On a recent visit to a local car boot sale I found in the bottom of a cardboard box a metallic blue reel, a Mitchell Match 440A. Still in good working order it is robust and will last at least another 20-30 years. Also as detailed in yesterday’s post I found a large silver plate scallop shell platter which will be ideal for serving mixed seafood on a bed of ice served with a chilled glass of Picpoul de Pinet with its notes of mineral, white pepper and grapefruit tang, it’s a great wine from the sun-baked vineyards of Languedoc. I can’t wait for the warmers days to arrive but this wine when served with fish makes me think of balmy days near the Med.

Picpoul de Pinet 2020, Domain Félines Jourdan, Languedoc, France available from Berry Bros & Rudd, http://www.bbr.com £8.95 or Picpoul de Pinet Prestige 2010 Domain Cabrol, Languedoc, France available at Majestic Wine http://www.majestic.co.uk

For Mitchell reels contact The Reel People – Jims Reel Shop http://www.jimsreelshop.com

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Building Blocks Part ii

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The acquisition of vintage tackle seems to form part of everyday life in the Tales household, either by the familiar thud on the doormat or having been tucked into an old Brady bag to escape the eyes of Mrs Tales and smuggled into the house, usually on the first Sunday of the month which coincides with a well known West London car boot.

Having received a package that contained a blue card box bearing the ink description ‘Building Blocks’ and containing a mix of vintage tackle on Friday I ventured out early on Sunday morning to the local car boot sale in search of vintage items for the home, vintage bar ware and vintage tackle.

First purchase of the day was a silver plate scallop shaped platter, large in size and interesting as to its intended use, any pointers would be much appreciated but I guess a platter for sea food? There was much on offer on this bright day in March, however I was focused on finding items that would help me with my gin presentations, and any items to go with my interest in Vermouth, a liquid which I sense my grow over the next few months. I did find three nickel silver Scottish spirit measures, typically large in the measure size but not a must have requirement.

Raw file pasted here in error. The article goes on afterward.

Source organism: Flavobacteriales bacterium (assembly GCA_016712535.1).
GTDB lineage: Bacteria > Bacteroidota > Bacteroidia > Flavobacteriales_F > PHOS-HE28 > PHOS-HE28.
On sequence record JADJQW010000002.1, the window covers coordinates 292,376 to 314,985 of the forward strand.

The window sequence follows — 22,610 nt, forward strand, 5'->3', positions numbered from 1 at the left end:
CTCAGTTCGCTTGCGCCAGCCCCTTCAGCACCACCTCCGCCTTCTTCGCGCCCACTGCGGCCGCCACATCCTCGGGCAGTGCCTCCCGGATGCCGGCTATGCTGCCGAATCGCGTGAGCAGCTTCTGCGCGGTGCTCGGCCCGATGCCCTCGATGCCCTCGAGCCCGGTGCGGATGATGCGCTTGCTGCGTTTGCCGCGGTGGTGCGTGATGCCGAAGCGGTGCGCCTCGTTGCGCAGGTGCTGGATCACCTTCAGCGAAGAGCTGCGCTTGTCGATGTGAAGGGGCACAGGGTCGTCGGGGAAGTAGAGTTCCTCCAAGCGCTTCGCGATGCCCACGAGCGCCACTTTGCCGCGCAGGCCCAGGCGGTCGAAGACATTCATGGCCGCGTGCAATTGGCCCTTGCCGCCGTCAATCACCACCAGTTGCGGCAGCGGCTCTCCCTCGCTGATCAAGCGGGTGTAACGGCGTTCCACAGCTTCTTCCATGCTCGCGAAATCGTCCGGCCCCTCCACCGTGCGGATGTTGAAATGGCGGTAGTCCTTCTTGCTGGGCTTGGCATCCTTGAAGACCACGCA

As I scoured more boxes of castoffs, bric-a-brac and odds and ends I came across a distinctive blue painted Mitchell 440A, dusty, ingrained with oil and dirt but all there and when rubbed the blue paint was bright, the chrome un-pitted and the bail arm worked to a fashion, possibly in need of a service by James Partridge of Jims Reel Shop. For just over the fraction of the cost of a pint of Guinness I purchased the reel and tucked it away in my trusted Brady bag. Time was soon ticking by and I had promised young Tales a visit to Robins Wood, a favoured fishery and one he has started to understand how it fishes.

Clearly the teaching of recent years is paying dividends, it wasn’t long after having arrived at this picturesque Surrey trout fishery that young Tales was into a bright eyed fish, caught on a nymph that the fishery owner recommended.

Over the winter months much had been done to improve this fishery, new paths, bridges and some of the dense vegetation and overhanging trees having been cut back. It did give the fishery a tidy and manicured look without detracting from is pastoral feel, where a trickling stream dropping into lakes then down through woodland to make this an idyllic destination worth the 40 minute drive from South West London.

I sense we will be back before the official start to the trout season for young Tales to increase his tally and show that his youthful enthusiasm can out fish me again this season.

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Building Blocks…